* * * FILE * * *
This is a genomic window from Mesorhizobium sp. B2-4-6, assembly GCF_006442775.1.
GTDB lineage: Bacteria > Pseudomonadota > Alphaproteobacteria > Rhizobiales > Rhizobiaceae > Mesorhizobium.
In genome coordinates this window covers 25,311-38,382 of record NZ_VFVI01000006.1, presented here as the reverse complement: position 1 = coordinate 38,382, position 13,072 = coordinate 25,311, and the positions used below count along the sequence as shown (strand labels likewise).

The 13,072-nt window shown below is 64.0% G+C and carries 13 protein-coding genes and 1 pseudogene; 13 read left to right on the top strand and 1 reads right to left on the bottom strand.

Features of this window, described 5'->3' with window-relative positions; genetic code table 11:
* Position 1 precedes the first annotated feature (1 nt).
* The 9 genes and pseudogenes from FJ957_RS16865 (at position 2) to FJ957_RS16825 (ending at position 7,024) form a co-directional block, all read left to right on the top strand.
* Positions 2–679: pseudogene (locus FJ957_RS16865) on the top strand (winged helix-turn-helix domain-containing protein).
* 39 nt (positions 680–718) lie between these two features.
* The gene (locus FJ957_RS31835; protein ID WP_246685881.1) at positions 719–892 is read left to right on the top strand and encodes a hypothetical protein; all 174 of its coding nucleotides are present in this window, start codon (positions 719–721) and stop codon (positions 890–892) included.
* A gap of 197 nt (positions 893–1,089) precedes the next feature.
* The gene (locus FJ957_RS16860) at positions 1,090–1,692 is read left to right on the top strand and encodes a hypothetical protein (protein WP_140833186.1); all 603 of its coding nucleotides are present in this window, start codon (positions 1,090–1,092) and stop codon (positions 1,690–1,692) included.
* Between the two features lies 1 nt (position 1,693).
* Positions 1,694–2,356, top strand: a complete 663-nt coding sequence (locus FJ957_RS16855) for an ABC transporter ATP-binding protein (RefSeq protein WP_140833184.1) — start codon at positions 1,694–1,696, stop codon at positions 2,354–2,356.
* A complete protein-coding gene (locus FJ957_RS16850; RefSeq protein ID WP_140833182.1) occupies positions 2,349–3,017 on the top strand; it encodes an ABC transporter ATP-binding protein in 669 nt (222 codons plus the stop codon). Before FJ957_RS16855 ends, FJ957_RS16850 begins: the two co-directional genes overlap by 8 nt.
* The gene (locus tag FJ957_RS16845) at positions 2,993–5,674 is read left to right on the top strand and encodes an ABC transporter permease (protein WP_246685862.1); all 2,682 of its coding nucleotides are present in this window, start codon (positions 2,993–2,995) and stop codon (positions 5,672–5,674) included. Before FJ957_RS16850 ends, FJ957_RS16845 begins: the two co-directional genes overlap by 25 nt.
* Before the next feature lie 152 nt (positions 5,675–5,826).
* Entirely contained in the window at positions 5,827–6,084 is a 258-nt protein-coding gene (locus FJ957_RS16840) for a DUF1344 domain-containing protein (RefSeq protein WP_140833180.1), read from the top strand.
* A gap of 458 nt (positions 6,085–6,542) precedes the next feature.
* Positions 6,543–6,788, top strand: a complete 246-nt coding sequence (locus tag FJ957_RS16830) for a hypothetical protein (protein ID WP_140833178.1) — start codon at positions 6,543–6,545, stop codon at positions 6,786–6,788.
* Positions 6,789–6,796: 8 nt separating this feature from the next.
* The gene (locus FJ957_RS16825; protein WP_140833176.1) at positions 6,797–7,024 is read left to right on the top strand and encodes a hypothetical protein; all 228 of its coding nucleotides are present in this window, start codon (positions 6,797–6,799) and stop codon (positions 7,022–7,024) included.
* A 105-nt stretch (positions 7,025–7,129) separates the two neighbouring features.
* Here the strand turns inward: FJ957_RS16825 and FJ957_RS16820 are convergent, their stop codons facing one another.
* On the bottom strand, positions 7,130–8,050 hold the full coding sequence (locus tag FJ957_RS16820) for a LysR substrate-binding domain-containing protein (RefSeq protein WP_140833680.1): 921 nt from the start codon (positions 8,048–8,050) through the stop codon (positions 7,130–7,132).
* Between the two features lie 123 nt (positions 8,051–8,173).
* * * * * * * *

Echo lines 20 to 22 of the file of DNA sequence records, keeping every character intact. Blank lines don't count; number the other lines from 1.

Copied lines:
* Positions 6,543–6,788, top strand: a complete 246-nt coding sequence (locus tag FJ957_RS16830) for a hypothetical protein (protein ID WP_140833178.1) — start codon at positions 6,543–6,545, stop codon at positions 6,786–6,788.
* Positions 6,789–6,796: 8 nt separating this feature from the next.
* The gene (locus FJ957_RS16825; protein WP_140833176.1) at positions 6,797–7,024 is read left to right on the top strand and encodes a hypothetical protein; all 228 of its coding nucleotides are present in this window, start codon (positions 6,797–6,799) and stop codon (positions 7,022–7,024) included.